Greece and its euro-area partners are stepping up talks in a bid to break an impasse over bailout aid amid conflicting signals from the country’s government over its willingness to agree on long-stalled reforms.
With Greece facing a cash crunch in early May, both sides in a meeting of euro-area officials agreed to pursue intensive negotiations beginning on Thursday with the target of a preliminary deal by May 3, according to three people with knowledge of the talks. The aim would be for finance ministers to sign off on the accord by their next scheduled meeting on May 11, the officials said, asking not to be named because the talks are private.
“I’m confident that there’s a common will and that in particular the will of the Greek government is indeed to find a solution,” French Economy Minister Emmanuel Macron told reporters in Rome.
A key factor in a potential breakthrough may be the decision by Prime Minister Alexis Tsipras to intervene and play a major role in the negotiations to help the process along. That gave the signal that his government may at last be willing to do what’s needed to unlock the stalled bailout.
“There seems to be movement in translating the bullet points into action,” Austrian Finance Minister Hans Joerg Schelling said in an interview in Vienna Wednesday ahead of the euro-area talks. “There is a clear recognition that we have to have enough on the 11th to be able to keep talking.”
Hopes for a deal propelled Greek government bonds higher on Thursday with the yield on the 10-year government bond falling 26 basis points to 11.16 percent at 3:13 p.m. in Athens. The yield on Greek notes due in 2017 fell 73 basis points to 21.45 percent. Greek bonds have delivered a 13.2 percent return in the past week, making them the best performing of 34 sovereign securities tracked by Bloomberg’s World Bond Indexes. The Athens Stock Exchange index trimmed earlier losses to trade 0.2% lower.
One European Union official cautioned that at the moment getting a technical deal by Sunday looked optimistic. Hard and long negotiations will take place over the coming days, with more talks planned for next week. Even so, reaching a comprehensive agreement by May 11 remains unlikely, the official said.
An agreement could still stumble at opposition within Tsipras’s government as his cabinet prepared to take stock of the bailout talks at a meeting later Thursday. In a sign of the obstacles yet to overcome for a deal, Greece’s finance ministry said in a statement Wednesday that the government “retains red lines” in the negotiations, which include a sales tax on islands, pension and labor market reforms and asset sales.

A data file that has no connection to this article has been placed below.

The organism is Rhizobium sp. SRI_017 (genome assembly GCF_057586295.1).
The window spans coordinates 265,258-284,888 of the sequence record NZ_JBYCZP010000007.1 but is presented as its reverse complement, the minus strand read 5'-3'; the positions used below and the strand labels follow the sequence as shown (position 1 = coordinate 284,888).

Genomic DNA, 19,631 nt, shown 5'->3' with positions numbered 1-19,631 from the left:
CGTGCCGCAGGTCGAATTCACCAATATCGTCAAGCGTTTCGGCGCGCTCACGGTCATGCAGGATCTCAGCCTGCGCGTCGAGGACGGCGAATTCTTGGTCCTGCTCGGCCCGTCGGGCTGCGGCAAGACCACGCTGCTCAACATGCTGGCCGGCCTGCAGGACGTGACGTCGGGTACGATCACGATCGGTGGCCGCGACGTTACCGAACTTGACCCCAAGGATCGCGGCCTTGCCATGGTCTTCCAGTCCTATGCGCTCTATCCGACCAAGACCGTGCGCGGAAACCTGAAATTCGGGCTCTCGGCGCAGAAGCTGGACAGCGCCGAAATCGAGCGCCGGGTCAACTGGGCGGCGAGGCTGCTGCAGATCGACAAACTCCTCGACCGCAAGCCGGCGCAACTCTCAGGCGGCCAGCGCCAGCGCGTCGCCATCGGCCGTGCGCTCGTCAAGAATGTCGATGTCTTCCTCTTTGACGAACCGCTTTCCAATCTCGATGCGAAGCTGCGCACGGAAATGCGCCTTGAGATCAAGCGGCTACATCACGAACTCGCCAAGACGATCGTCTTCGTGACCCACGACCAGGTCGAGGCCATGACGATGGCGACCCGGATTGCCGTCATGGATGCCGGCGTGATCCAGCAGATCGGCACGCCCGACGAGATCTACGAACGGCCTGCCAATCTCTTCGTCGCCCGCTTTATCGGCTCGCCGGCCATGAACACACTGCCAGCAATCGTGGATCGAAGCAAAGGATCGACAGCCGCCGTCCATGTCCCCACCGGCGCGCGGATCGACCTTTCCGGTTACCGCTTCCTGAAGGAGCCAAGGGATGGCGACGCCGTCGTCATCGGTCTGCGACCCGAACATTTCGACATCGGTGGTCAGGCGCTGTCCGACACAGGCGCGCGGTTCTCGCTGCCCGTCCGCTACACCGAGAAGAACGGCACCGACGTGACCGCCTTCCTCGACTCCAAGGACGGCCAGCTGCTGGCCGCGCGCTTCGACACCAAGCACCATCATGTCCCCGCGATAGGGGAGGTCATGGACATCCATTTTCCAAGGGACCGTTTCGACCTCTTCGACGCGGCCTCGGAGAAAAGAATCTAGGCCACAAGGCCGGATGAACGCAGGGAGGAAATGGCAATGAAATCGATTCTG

Greek Finance Minister Yanis Varoufakis on Thursday said Greece wouldn’t discuss pension cuts or the sales tax increase in the current talks, with any pension reform being part of a broader agreement in June. He expressed hope that Greece would be able to regain market access after June.
“We hope that negotiations will result in a normalization of the situation, so that we can enter a recovery period after June, regain market access, sell bonds, in the framework of sustainable debt,” Varoufakis told lawmakers in Athens.
Creditors have insisted that an agreement be reached on the full package of measures and once that’s done, Greece should be prepared to initiate talks on a third bailout after the end of June when the current program expires, one of the people familiar with the matter said.
Varoufakis was told by his counterparts last week that time was running out to fulfill promises to reform his economy in return for aid payments. Tsipras has since curtailed Varoufakis’s role in day-to-day negotiations, reshuffling his staff.
With Greece running out of time to reach a deal ahead of debt payments over the next two weeks, Moody’s Investors Service Wednesday downgraded ratings on the country’s government bonds further into junk, to Caa2 from Caa1, one level below Standard & Poor’s, while keeping a negative outlook. Moody’s lowered ratings on bank deposit ceilings even further citing heightened risk of a deposit freeze if outflows continued and slashed its economic growth forecast for Greece to 0.5 percent from 1.2 percent.
The European Central Bank on Wednesday raised the amount of emergency liquidity available to Greek banks to 76.9 billion euros while signaling that access to such funds may become more difficult as bailout talks remain deadlocked. Staff have proposed increasing the discounts imposed on the securities banks post as collateral when borrowing, and the Governing Council may discuss the issue at its May 6 meeting.
Weekly ELA injections reflect deposit outflows, as liquidity buffers are kept at about 3 billion euros to give the Bank of Greece and the ECB time to react in an emergency. Household and business deposits fell 1.9 billion euros in March to 138.6 billion euros, the lowest level since January 2005, according to Bank of Greece data released Wednesday.
The new negotiating team, which includes Deputy Foreign Minister Euclid Tsakalotos, is preparing a bill that may include changes to the country’s taxation system and public administration. The bill won’t be submitted to parliament unless it’s part of a deal with creditors, a senior Greek official said.
Tsipras said earlier this week that he may need a referendum to garner public support for a deal that would go against the government’s campaign pledges. Yet, a poll conducted after his remarks and broadcast on Mega TV on Wednesday showed that sixty-two percent of Greeks oppose a referendum and 78 percent want the government to reach a deal with its creditors.
A referendum could backfire, Schelling said.
“I see it like this: the government should govern,” he said. “If it were to go in the wrong direction, then the situation will be even more difficult.”